Poverty and Health: The Mediating Role of Perceived Discrimination
Research has found a strong relationship between poverty and health, and lower levels of income are associated with higher levels of sickness and premature death. In seeking to understand this relationship, researchers often focus on what is called “allostatic load” — the wear and tear on the body as it manages physical and social stresses.
A 2012 study from Cornell University and University of Wisconsin-Madison published in Psychological Science, “Poverty and Health: The Mediating Role of Perceived Discrimination,” analyzed a sample of 252 adolescents who were part of a larger longitudinal study on rural poverty. The subject pool was 92% white, and discrimination levels were determined by asking for responses to statements such as “People treat me differently because of my background”; “I feel I am excluded from certain activities because of my background”; and “People do not respect me because of who I am.” The study looked at the relationship between poverty, perceived discrimination, allostatic load and other measures, and attempted to establish a link among them.
The study’s findings include:
- Poverty was associated with increased allostatic load, and thus higher levels of poverty were associated with higher levels of physiological stress.
- Greater poverty was linked to higher levels of perceived discrimination. Furthermore, there was a strong relationship between perceived discrimination and physiological stress.
- The strength of the effect of poverty on allostatic load decreased by 13% when the variable of perceived discrimination was included; however, the poverty-allostatic relationship still remained significant.
- Analyses of the relationship between Body Mass Index and poverty were conducted to address the “possibility that obesity drove the effects of poverty on perceived discrimination.” Although there was a significant relationship found between poverty and BMI, the relationship between BMI and perceived discrimination was not significant.
- After controlling for the effects of BMI on perceived discrimination, the “effects of poverty on allostatic load remained.” This suggests that “the stigma associated with obesity did not drive the effects of poverty on perceived discrimination, as measured in this study.”
The authors conclude that the “findings of this study show that social-class discrimination may be one mechanism underlying social gradients in health.” But they caution that proof of causation was not established: “Although the analyses presented here show an important link between perceived discrimination and physical health, testing the specific mechanisms underlying this effect was not within the scope of this investigation.”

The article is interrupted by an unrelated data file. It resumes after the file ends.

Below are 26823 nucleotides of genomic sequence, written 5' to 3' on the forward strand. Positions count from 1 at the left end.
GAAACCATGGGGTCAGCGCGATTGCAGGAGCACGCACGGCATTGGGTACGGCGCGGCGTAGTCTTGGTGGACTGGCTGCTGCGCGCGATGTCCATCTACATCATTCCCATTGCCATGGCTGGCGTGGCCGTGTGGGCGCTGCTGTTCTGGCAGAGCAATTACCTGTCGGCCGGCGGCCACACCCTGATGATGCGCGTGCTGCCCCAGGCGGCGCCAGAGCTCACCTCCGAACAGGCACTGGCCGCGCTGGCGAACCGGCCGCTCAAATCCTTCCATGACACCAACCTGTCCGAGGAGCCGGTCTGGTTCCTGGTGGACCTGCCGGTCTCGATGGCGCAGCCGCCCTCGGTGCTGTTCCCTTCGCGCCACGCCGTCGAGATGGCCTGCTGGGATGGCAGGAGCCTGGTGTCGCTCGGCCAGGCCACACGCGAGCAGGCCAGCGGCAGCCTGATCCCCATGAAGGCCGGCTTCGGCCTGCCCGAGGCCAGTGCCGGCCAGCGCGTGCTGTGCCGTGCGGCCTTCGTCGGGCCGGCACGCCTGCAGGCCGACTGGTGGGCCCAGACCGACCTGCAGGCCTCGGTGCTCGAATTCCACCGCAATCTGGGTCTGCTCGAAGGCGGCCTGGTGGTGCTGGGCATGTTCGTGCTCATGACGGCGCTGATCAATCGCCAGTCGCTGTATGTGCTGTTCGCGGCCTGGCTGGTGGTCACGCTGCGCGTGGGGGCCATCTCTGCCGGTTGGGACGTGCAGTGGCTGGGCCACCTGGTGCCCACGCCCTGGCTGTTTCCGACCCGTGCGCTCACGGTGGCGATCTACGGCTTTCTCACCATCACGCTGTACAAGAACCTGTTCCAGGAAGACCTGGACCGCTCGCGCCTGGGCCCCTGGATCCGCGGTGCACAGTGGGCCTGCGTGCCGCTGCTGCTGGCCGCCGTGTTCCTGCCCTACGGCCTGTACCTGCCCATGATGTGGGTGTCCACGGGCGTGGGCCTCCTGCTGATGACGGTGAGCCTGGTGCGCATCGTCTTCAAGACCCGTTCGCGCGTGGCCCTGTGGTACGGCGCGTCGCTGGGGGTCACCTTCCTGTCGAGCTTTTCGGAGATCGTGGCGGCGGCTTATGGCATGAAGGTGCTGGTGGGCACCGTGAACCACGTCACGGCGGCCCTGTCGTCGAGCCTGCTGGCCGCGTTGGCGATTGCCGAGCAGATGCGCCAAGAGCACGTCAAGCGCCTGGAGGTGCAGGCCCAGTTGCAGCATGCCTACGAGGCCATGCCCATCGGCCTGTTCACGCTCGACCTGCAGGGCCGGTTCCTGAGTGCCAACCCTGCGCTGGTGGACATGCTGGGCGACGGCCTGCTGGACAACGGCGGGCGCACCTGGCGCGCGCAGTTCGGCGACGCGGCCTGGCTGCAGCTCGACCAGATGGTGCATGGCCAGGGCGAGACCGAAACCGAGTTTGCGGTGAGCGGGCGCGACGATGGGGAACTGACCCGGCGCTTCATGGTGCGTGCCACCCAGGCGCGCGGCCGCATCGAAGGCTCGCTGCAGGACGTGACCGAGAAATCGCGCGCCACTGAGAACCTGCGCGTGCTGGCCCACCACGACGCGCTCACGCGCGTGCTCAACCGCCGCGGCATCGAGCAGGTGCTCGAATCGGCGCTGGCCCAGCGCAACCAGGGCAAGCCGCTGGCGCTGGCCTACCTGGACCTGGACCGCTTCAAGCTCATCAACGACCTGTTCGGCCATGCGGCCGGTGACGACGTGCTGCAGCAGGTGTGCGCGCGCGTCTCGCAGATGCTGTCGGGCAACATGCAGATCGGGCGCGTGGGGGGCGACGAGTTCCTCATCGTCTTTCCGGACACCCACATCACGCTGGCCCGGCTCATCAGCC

In related research, a 2011 study from Harvard University examined how stress can help explain disparities in health outcomes along racial lines. Additionally, a 2011 study in the American Journal of Epidemiology explored how troubled neighborhoods are associated with higher community levels of depression.
Tags: poverty, youth, inequality
Read the study-related Texas Tribune article titled "Major Health Problems Linked to Poverty."
- What key insights from the news article and the study in this lesson should reporters be aware of as they cover these issues?
Read the study titled “Poverty and Health: The Mediating role of Perceived Discrimination.”
- What are the study's key technical term(s)? Which ones need to be put into language a lay audience can understand?
- Do the study’s authors put the research into context and show how they are advancing the state of knowledge about the subject? If so, what did the previous research indicate?
- What is the study’s research method? If there are statistical results, how did the scholars arrive at them?
- Evaluate the study's limitations. (For example, are there weaknesses in the study's data or research design?)
- How could the findings be misreported or misinterpreted by a reporter? In other words, what are the difficulties in conveying the data accurately? Give an example of a faulty headline or story lead.
Newswriting and digital reporting assignments
- Write a lead, headline or nut graph based on the study.
- Spend 60 minutes exploring the issue by accessing sources of information other than the study. Write a lead (or headline or nut graph) based on the study but informed by the new information. Does the new information significantly change what one would write based on the study alone?
- Compose two Twitter messages of 140 characters or fewer accurately conveying the study’s findings to a general audience. Make sure to use appropriate hashtags.
- Choose several key quotations from the study and show how they would be set up and used in a brief blog post.
- Map out the structure for a 60-second video segment about the study. What combination of study findings and visual aids could be used?
- Find pictures and graphics that might run with a story about the study. If appropriate, also find two related videos to embed in an online posting. Be sure to evaluate the credibility and appropriateness of any materials you would aggregate and repurpose.
Class discussion questions
- What is the study’s most important finding?
- Would members of the public intuitively understand the study’s findings? If not, what would be the most effective way to relate them?
- What kinds of knowledgeable sources you would interview to report the study in context?
- How could the study be “localized” and shown to have community implications?
- How might the study be explained through the stories of representative individuals? What kinds of people might a reporter feature to make such a story about the study come alive?
- What sorts of stories might be generated out of secondary information or ideas discussed in the study?